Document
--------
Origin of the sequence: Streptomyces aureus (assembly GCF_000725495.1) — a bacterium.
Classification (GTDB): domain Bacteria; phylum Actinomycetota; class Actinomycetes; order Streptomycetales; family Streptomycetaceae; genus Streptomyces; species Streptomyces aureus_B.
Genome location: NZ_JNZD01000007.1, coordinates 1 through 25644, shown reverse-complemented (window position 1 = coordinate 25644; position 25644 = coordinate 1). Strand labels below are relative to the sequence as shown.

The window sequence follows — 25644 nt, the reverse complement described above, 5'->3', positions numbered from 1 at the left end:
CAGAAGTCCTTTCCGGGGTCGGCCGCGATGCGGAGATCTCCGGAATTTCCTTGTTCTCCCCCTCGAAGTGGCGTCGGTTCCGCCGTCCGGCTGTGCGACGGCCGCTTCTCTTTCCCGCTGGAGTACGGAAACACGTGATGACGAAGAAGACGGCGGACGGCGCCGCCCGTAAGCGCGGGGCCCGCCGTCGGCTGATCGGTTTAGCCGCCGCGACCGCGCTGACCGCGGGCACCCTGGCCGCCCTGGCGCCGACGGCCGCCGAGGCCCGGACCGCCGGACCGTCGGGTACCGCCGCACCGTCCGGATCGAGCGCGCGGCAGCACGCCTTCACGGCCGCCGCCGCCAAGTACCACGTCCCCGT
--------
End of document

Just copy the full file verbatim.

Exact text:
Origin of the sequence: Streptomyces aureus (assembly GCF_000725495.1) — a bacterium.
Classification (GTDB): domain Bacteria; phylum Actinomycetota; class Actinomycetes; order Streptomycetales; family Streptomycetaceae; genus Streptomyces; species Streptomyces aureus_B.
Genome location: NZ_JNZD01000007.1, coordinates 1 through 25644, shown reverse-complemented (window position 1 = coordinate 25644; position 25644 = coordinate 1). Strand labels below are relative to the sequence as shown.

The window sequence follows — 25644 nt, the reverse complement described above, 5'->3', positions numbered from 1 at the left end:
CAGAAGTCCTTTCCGGGGTCGGCCGCGATGCGGAGATCTCCGGAATTTCCTTGTTCTCCCCCTCGAAGTGGCGTCGGTTCCGCCGTCCGGCTGTGCGACGGCCGCTTCTCTTTCCCGCTGGAGTACGGAAACACGTGATGACGAAGAAGACGGCGGACGGCGCCGCCCGTAAGCGCGGGGCCCGCCGTCGGCTGATCGGTTTAGCCGCCGCGACCGCGCTGACCGCGGGCACCCTGGCCGCCCTGGCGCCGACGGCCGCCGAGGCCCGGACCGCCGGACCGTCGGGTACCGCCGCACCGTCCGGATCGAGCGCGCGGCAGCACGCCTTCACGGCCGCCGCCGCCAAGTACCACGTCCCCGT